By Christina Marfice
Ontario, Oregon — Seated in the visitors center at Snake River Correctional Institution, Angelica Carrasco, face split by a wide grin, craned her neck to search for one face in the crowd of blue-clad men in the back of the room. She waved when she caught her son’s eye, and 33-year-old inmate Pascual Julio-Carrasco smiled and waved back as Pomp and Circumstance began to play and he joined his peers in their graduation procession.
Julio-Carrasco was one of nearly 100 inmates who graduated from Treasure Valley Community College programs at the Ontario prison on Monday.
Snake River Correctional Institution
“I feel very emotional, very proud,” his mother said, adding that his graduation would set an example for Julio-Carrasco’s 4-year-old daughter and 8-year-old son. “I know they feel very proud also,” she said.
More than 80 inmates, including Julio-Carrasco, graduated from SRCI’s GED program. Another 13 graduated from the building construction technology program, which allows inmates to create wood products like custom furniture to sell. Many of the graduates made speeches, thanking their teachers, family and loved ones who had packed the room to see the ceremony.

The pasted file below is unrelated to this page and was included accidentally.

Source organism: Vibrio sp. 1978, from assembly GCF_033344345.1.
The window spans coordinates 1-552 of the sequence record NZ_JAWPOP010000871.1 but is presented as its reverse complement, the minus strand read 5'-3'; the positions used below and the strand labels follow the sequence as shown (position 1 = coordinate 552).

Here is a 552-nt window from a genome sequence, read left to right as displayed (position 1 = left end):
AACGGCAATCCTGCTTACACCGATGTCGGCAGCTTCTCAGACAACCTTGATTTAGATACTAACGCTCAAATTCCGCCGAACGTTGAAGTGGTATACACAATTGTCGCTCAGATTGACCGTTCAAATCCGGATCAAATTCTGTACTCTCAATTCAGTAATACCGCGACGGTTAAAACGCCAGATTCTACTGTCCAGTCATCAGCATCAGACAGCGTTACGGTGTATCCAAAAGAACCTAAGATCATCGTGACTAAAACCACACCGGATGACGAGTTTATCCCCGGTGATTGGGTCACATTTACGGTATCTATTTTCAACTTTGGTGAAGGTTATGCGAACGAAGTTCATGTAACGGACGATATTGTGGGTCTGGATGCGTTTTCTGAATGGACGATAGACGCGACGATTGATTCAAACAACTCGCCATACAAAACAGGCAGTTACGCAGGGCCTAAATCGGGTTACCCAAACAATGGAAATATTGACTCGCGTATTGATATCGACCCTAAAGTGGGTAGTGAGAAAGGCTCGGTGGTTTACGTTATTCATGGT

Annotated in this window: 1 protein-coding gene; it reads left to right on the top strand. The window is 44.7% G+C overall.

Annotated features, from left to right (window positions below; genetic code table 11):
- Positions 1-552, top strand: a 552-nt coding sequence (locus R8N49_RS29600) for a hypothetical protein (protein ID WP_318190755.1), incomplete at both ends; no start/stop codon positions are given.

“I really don’t know how to put it into words,” Julio-Carrasco said. “I’m happy, but it’s long overdue. For my kids, now I can tell them I did it so they can do it, too.”
Many of SRCI’s GED graduates plan to pursue higher education in the future, including Larry Rubio, a 21-year-old graduate.
“It’s something I thought I’d never get accomplished,” he said. Rubio plans to apply to culinary schools after he is released from SRCI. Rubio was joined at the ceremony by his younger sister and his mother, Corrina.
“He came in with only three high school credits, so this is a big accomplishment for him,” she said. “Now he can keep going to school. This has really been an opportunity for him to turn things around.”
(First published by The Argus Observer and used here by permission)